Subject: General Tech, Mobile | May 27, 2014 - 05:22 PM | Scott Michaud
Tagged: tablet, HP 7 Plus, hp, cheap tablet, cheap computer
Years ago, HP purchased Palm with the intention of producing tablets based on WebOS. After a very short time on the market, the company pulled the plug and liquidated their stock for $99. These tablets, of course, sold instantly. Now, HP has developed an Android tablet which actually intends to be sold at that $99 price point.
Called the HP 7 Plus, this tablet has a quad-core SoC from Allwinner Technology, based on the low-power ARM Cortex A7 architecture. This is the architecture that you often see paired with Cortex A15 cores in their "big.LITTLE" arrangement. Complementing this processor is 1GB of RAM, 8GB of internal storage, a microSD slot, 640x480 front-facing and 2MP rear-facing cameras, and about five (5) hours of battery life. It is capable of Miracast over WiFi, which is an impressive feature for its price.
The operating system is Android 4.2.2, Jelly Bean. While this is not the most recent distribution of Android, it should definitely serve users looking for an under-$100 tablet. Seriously, this space is huge and often a crap shoot in terms of reliability. If HP released a decent device, it could be a winner.
The HP 7 Plus is apparently available now, but out of stock, for $99.99. I do not know whether they already released and sold out immediately, or if it is still waiting on its first shipment.
Subject: General Tech | February 5, 2013 - 05:32 AM | Tim Verry
Tagged: Raspberry Pi, model a, cheap computer, arm
The Raspberry Pi Foundation has announced that its Model A computer is (finally) available for purchase in Europe. The Raspberry Pi Model A is the small computer that the foundation originally pitched as the low-cost $25 PC. The other computer is the Model B, which has been available for some time now. The Model A is a stripped down version of the Model B covered previously. It features a single USB port, and half of the RAM of the latest Model B at 256MB. Further, there is no Ethernet jack on the model B, so users wanting Internet access will have to grab a USB NIC.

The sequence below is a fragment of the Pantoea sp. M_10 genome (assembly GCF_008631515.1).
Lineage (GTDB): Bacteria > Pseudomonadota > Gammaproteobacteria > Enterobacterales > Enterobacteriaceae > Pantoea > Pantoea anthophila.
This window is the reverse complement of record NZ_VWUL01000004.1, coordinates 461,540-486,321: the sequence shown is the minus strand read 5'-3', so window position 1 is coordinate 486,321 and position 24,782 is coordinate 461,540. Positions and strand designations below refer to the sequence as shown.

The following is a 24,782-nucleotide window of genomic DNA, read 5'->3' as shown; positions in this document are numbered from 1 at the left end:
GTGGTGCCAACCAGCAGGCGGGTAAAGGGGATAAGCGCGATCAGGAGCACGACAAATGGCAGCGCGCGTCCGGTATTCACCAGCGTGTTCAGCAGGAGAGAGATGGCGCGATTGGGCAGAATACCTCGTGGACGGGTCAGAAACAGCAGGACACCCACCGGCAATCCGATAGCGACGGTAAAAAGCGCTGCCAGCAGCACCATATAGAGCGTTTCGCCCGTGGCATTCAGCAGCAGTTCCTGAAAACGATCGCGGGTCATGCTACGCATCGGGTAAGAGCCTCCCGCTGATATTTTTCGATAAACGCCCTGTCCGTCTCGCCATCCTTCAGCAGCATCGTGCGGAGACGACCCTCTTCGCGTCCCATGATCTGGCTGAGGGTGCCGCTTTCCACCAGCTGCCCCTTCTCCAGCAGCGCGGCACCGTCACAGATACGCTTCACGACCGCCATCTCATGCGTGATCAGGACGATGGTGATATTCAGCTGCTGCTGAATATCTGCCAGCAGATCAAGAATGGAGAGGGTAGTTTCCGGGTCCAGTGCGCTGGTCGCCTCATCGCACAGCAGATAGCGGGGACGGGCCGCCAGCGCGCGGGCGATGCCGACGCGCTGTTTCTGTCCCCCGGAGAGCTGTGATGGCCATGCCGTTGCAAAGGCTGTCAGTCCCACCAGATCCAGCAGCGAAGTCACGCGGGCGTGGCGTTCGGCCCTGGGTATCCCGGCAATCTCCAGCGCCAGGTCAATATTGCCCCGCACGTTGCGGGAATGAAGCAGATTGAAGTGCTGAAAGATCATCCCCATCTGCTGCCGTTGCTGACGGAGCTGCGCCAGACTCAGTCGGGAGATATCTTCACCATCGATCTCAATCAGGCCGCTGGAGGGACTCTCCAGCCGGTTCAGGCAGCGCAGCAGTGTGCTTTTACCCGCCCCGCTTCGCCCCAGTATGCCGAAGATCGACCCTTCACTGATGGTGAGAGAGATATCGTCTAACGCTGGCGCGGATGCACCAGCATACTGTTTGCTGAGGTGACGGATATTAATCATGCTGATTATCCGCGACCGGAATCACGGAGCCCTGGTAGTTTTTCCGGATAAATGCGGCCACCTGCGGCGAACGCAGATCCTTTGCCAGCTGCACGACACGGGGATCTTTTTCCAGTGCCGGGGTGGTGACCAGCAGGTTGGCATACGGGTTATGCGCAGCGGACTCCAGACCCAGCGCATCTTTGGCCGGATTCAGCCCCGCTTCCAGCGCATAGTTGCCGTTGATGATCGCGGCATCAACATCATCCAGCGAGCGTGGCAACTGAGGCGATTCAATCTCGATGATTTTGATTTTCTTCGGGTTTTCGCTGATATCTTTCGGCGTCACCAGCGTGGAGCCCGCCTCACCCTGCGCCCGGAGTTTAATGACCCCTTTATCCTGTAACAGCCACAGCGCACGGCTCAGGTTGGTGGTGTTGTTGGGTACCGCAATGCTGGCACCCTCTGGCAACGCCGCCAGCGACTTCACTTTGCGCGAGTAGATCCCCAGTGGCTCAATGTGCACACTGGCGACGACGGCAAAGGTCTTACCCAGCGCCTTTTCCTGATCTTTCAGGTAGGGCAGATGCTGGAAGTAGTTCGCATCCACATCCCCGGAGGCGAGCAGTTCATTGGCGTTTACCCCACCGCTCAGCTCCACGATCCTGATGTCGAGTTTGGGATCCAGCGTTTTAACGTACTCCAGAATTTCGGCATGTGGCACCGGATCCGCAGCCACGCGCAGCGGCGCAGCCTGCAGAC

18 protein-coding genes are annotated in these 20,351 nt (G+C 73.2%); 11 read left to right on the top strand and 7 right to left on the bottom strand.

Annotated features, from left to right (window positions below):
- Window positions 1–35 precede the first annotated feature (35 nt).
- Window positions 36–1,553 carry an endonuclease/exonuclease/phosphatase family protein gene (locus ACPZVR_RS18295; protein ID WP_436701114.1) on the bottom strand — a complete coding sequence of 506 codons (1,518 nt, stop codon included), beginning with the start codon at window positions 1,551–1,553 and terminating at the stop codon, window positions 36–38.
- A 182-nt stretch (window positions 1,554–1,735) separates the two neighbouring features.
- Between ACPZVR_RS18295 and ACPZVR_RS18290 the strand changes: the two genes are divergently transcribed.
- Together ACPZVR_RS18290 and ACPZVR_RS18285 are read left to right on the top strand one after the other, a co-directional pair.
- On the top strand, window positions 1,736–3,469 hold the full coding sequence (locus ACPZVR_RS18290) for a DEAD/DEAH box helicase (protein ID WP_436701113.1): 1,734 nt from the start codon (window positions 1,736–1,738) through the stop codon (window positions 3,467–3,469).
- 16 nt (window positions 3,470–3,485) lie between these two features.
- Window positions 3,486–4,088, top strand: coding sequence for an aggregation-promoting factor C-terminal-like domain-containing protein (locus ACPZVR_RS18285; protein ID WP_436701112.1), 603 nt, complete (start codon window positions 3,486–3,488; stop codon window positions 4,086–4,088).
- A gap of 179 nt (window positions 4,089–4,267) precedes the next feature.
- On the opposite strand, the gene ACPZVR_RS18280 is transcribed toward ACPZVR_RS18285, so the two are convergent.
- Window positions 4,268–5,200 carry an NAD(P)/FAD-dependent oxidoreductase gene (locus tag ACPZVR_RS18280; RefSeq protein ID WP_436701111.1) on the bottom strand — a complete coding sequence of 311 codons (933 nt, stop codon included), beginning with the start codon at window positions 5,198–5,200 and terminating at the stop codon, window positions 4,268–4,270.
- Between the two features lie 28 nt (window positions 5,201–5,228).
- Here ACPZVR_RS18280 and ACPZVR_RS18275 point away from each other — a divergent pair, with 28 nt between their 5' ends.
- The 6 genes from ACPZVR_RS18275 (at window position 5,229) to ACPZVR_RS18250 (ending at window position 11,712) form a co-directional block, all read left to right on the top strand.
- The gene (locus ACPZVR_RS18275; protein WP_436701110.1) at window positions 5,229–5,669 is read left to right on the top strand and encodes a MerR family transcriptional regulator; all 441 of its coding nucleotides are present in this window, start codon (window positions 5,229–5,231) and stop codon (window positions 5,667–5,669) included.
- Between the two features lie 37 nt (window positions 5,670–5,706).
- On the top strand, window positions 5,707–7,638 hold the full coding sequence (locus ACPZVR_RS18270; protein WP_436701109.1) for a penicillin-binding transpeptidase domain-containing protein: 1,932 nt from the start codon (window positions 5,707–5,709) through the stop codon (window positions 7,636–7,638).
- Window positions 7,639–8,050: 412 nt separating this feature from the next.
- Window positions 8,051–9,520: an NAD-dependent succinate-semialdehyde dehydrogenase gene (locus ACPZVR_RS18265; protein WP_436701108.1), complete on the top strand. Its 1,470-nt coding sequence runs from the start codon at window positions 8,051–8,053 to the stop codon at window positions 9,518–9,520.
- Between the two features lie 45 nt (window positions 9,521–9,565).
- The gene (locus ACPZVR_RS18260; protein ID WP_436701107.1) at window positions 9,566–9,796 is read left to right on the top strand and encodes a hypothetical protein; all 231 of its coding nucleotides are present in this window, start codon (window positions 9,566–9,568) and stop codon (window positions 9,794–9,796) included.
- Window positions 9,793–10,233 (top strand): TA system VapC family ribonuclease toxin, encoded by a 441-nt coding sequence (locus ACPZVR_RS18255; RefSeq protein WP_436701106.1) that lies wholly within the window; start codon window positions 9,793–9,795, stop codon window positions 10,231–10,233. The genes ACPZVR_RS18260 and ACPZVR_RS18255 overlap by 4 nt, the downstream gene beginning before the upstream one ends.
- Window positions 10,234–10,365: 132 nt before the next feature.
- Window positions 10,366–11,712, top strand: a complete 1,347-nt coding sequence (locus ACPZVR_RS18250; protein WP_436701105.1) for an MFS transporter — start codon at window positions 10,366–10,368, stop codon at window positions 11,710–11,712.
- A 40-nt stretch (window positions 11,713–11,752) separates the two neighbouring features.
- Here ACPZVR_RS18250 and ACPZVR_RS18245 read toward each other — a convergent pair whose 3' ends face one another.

The Model A PC. Notice the lack of Ethernet support.
The Model A is powered by the same Broadcom BCM2835 chipset as the Model B. That includes an ARM1176JZFS processor clocked at 700MHz and a Videocore 4 GPU. The GPU is capable of hardware accelerating H.264 video decodes at up to 1080p30 and 40Mbps video. The GPU is rated at 24 GLOPS general compute performance, and it supports the OpenGL ES2.0 and OpenVG libraries.
Interestingly, the Model A was originally planned to have a mere 128MB of RAM, but with the update of the Model B to 512MB RAM, the Raspberry Pi Foundation was also able to include twice the RAM in the Model A while maintaining the $25 price point.
The underside of the Raspberry Pi Model A.
The Model A reportedly uses as much as a third of the power as the Model B, which makes it ideal for projects that will run off of battery or renewable energy sources--like solar. The Raspberry Pi Foundation suggests that the Model A will be useful in robotics and networking projects, for example.
The Model A Raspberry Pi PC is currently available in Europe, but US availability is coming soon. It will cost $25, but you will also need at least an SD card for the operating system and a DC power source (like a cell phone wall charger with male micro USB connector). The promised $25 PC is finally here (at least for those on the other side of the pond). What will you be using it for?
Read more about the Raspberry Pi at PC Perspective.
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